SuccessCon Boston hosted by the Customer Success Association (CSA) saw 100 people in attendance this year.
The theme for this year’s conference was The Customer Success Blueprint looking at the strategy, process, people and technology aspects of Customer Success.
The intimate afternoon event consisted of a main plenary session followed by best practices and case study sessions for each of the Strategy & Process and People & Technology aspects.
During the plenary sessions Mikael Blaisdell reviewed how the Customer Success (CS) profession is evolving by sharing the statistical trends occuring over a period of nine years (2009-2018), the time period over which the CSA’s research program has been tracking this data.
Customer Success Trends
Some interesting numbers that Mikael shared were:
Revenue Ownership (either owned or shared): in 2017 36% of the respondents said that their CS teams had no revenue connections whereas in 2018 that number decreased to 26%. That is, the trend for Customer Success teams to own revenue continues to grow.
Customer Success Plans (CSP): 56% of organizations have some form of CSP, 29% of respondents reported standard CSPs and 18% reported they do not use CSPs.
There were a number of other elements noted as being used including profitability, net revenue retention, code red saves, health scores and nothing at all which highlights the immaturity of the industry in measuring the profession’s impact to a company.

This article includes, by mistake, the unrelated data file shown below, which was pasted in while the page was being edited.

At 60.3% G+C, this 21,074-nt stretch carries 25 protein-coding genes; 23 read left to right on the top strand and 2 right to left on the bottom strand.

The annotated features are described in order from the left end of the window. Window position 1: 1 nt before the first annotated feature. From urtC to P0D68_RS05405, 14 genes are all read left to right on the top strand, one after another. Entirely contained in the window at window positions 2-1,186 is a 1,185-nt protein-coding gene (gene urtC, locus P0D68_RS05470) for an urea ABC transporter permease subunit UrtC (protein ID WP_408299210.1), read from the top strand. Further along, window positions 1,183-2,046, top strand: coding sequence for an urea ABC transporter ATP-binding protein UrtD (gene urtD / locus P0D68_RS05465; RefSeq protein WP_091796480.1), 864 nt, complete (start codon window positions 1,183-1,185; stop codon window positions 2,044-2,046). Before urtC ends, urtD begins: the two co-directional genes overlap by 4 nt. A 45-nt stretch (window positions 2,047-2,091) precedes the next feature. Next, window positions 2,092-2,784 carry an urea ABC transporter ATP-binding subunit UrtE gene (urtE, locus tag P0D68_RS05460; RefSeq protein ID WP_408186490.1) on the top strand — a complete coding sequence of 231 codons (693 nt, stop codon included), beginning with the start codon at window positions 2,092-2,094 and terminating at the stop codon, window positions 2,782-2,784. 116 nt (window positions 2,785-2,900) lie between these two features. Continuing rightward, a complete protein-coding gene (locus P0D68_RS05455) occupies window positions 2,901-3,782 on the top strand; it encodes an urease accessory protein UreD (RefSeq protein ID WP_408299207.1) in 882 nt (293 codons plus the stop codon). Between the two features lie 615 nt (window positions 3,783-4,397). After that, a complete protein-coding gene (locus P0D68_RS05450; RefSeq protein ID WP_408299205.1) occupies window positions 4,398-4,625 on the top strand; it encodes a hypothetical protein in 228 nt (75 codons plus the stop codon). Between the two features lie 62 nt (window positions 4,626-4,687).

Measuring Individual Customer Success Manager (CSM) performance: 51% of participants sited net revenue retention as the basis for measuring CSM performance followed by increasing revenue (38%), measured progress on CSPs (36%) and customer health scores (34%). Customer health scores, NPS, logo renewal, CSAT, code red saves, number of QBRs and meeting quota were also sited.
Where Customer Success reports into: 40% cited that CS reports into the CEO/COO (down from 48% in 2017), 17% report to the CRO/CCO (up from 15% in 2017), 7% into VP Sales, 7% into VP Ops and 29% into VP other.
I had the pleasure of being on the experts panel to answer the audience’s questions for the Strategy & Process component, along with my former colleague Chad Horenfeldt.
The main themes of the questions coming out of the Q&A were about aligning with Sales, how to resource and organize CS on customer accounts and how to demonstrate Customer Success’ value and contribution to revenue within the organization.
Customer Success continues to evolve from “Random Acts of Customer Success” towards a more disciplined, repeatable practice of driving customer success.
As an industry we need to continue employing more standardized approaches to the work we do to ensure our efforts of driving successful customers is aligned to also increasing profitability for the companies we serve.